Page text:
Pinduoduo renounces sale of counterfeit goods
Chinese e-commerce startup Pinduoduo is moving to stamp out counterfeiting on its platform, company executives say. The Shanghai-based startup has been forced to address the problem following an investigation by government regulators.
Pinduoduo remains in damage-control mode. In the quarter ended June 2018, the company recorded a net loss of 6.5 billion yuan, far worse than the loss of 109.5 million yuan a year earlier. Pinduoduo attributed the loss to high operating expenses from sales and marketing efforts and employee share-based compensation costs.
Yet the company's business model, which relies on selling dirt-cheap goods in volume to groups of low-income Chinese consumers on social media, has always been shaky. Even if robust demand exists for RMB 8 clothing or RMB 10 umbrellas, delivering an authentic product that meets even minimum quality standards is challenging.
Just because some Chinese consumers are low-income, that doesn't mean they want to purchase rubbish products. Citing data compiled by China's E-commerce Research Center, a July Tech Crunch article notes that user satisfaction rating on Pinduoduo is just one star, while the percentage of transactions involving complaints is nearly 18%.
The company founder's vision is also questionable. Ahead of Pinduoduo's July Nasdaq listing, Colin Huang wrote: "If you close your eyes and visualize the next stage for Pinduoduo, it would be a combination of ‘Costco’ and ‘Disneyland’, driven by a distributed network of intelligence agents."
We would describe it more as a combination between the $1 Store and Window to the World, that Shenzhen theme oark known for housing tacky replicas of the Eiffel Tower, Leaning Tower of Pisa and Mount Rushmore, among other famous monuments.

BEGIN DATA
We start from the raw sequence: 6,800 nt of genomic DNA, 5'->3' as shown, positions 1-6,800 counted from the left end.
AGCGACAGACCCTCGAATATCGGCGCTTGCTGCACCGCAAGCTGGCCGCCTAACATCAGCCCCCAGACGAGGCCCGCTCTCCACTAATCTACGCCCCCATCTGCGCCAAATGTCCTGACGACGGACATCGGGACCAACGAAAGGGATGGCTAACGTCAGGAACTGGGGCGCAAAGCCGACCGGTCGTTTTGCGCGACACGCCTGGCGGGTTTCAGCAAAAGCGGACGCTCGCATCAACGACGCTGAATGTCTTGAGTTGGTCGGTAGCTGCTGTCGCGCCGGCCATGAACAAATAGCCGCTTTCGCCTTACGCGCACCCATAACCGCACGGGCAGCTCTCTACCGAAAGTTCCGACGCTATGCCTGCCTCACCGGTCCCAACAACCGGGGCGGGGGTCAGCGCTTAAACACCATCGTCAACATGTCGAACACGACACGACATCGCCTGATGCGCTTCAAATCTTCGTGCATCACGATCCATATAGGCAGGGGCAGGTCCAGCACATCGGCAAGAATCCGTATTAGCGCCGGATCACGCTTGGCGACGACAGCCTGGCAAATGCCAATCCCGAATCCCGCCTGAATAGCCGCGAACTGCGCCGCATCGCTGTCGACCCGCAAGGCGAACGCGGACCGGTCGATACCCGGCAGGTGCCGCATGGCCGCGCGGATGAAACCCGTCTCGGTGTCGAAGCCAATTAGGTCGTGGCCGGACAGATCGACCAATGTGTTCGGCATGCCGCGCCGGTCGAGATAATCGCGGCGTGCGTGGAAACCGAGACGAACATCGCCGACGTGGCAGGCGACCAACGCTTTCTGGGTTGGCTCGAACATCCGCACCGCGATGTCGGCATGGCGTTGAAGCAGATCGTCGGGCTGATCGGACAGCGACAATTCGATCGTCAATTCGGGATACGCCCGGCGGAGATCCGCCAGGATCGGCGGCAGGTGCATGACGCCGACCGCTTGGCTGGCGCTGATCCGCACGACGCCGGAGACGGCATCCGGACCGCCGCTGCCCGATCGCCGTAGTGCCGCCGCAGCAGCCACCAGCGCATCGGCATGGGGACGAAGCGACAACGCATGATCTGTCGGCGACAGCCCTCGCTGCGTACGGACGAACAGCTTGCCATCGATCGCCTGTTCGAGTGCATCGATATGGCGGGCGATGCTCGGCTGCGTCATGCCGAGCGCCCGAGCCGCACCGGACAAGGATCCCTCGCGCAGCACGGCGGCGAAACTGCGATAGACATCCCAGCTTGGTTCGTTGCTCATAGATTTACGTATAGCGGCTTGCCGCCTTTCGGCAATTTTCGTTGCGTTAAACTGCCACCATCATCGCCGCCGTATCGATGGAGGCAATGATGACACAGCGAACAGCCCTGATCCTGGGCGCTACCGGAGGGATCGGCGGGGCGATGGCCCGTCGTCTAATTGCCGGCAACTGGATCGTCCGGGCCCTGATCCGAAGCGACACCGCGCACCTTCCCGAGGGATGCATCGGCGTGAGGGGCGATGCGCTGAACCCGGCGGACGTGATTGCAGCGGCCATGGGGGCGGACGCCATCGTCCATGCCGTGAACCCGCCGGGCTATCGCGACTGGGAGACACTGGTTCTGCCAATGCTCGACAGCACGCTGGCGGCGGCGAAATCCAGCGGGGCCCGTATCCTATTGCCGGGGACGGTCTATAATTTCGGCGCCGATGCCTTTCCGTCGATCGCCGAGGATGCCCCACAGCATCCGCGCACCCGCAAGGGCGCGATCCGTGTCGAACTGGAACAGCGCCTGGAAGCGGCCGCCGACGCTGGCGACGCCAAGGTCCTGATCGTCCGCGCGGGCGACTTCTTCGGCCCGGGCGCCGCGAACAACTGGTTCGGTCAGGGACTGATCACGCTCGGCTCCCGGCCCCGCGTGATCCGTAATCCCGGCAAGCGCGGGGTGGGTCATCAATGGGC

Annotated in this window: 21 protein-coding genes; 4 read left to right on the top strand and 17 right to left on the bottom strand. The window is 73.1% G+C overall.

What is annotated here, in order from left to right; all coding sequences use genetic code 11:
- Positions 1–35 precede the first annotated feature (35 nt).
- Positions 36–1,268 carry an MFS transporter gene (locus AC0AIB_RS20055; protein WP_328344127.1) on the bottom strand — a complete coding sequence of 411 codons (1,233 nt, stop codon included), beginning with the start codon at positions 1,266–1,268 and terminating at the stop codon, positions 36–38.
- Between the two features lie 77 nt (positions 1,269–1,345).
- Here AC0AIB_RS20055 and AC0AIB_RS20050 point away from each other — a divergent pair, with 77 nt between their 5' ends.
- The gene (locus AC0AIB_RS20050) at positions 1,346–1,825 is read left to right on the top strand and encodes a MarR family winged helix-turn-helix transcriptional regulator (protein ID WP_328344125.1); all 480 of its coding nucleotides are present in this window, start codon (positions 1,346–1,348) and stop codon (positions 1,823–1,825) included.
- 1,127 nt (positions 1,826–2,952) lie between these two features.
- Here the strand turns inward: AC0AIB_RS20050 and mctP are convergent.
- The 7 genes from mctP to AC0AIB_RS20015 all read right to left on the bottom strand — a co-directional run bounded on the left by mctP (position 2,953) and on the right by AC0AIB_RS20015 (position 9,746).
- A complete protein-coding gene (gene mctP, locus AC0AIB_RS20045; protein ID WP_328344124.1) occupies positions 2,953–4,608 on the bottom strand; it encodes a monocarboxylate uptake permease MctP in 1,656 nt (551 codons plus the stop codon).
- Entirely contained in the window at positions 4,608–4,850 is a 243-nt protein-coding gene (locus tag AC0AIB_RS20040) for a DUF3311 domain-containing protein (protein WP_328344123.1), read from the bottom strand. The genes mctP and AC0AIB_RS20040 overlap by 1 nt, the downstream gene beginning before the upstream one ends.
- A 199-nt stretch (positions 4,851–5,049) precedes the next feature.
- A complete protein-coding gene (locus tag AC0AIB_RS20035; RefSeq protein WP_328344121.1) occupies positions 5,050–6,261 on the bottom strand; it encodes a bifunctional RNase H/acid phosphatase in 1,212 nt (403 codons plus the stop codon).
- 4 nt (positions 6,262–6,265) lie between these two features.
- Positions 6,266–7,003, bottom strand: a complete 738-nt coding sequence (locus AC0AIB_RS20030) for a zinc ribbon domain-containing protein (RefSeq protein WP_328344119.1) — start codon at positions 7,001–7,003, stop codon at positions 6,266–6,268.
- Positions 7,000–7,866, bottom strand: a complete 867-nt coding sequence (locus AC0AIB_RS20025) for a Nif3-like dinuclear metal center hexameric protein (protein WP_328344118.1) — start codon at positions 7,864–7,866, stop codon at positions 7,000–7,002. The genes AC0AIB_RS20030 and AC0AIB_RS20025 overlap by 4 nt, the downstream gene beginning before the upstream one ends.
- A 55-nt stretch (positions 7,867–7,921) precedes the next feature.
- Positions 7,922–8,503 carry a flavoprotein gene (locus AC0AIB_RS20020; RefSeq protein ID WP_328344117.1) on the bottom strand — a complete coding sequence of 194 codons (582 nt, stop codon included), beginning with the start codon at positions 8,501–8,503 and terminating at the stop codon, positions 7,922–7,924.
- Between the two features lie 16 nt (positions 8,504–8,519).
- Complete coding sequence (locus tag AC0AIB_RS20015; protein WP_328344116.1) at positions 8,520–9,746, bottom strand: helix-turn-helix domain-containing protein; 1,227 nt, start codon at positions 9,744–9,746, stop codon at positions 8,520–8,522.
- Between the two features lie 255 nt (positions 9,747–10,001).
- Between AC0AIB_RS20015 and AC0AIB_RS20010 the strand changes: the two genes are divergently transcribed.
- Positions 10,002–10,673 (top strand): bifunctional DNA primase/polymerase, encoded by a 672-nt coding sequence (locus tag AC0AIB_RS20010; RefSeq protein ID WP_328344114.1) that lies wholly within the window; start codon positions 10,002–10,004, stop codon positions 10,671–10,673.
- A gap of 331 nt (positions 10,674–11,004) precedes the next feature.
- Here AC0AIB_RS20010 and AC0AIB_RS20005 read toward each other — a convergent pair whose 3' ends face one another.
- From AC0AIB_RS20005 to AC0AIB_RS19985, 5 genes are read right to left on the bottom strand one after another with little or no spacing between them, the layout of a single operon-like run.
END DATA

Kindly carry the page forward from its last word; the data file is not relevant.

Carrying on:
We make that comparison because Pinduoduo is rife with bottom-of-the-barrel fake goods and knock-offs. Need a "Samsong" handset for RMB 500? Or how about a "Xiaome" phone instead?
If we're to believe the words of Pinduoduo's leadership, they're serious about tackling the fake-goods problem. Hopefully, they're more serious than Amazon or WeChat, or at least as serious as Alibaba.
In Q2 earnings call, Pinduoduo founder Colin Huang said the company is staunchly fighting counterfeiting on its platform. He said that in 2017, the company removed 10 million infringing listings and and 40 million misleading links. Pinduoduo cooperated with more than 100 brands in the battle against counterfeiting, "forcing the closure of more than 1,000 online stores within a week."
Following the launch of a government probe into allegations of fake-goods sales on Pinduoduo, the company established a strict merchandise review system - a first for a Chinese e-commerce firm, Huang said.
"The fight against counterfeiting is indeed a tough one, but we we will not give up," Huang said, acknowledging that "public opinion on social media and government pressure have had an impact" on the firm's business. Huang said that he and his colleagues have reflected deeply on the counterfeiting problem on Pinduoduo. "It's unavoidable [that counterfeiters will flock to Pinduoduo] and we should face the problem squarely," he said.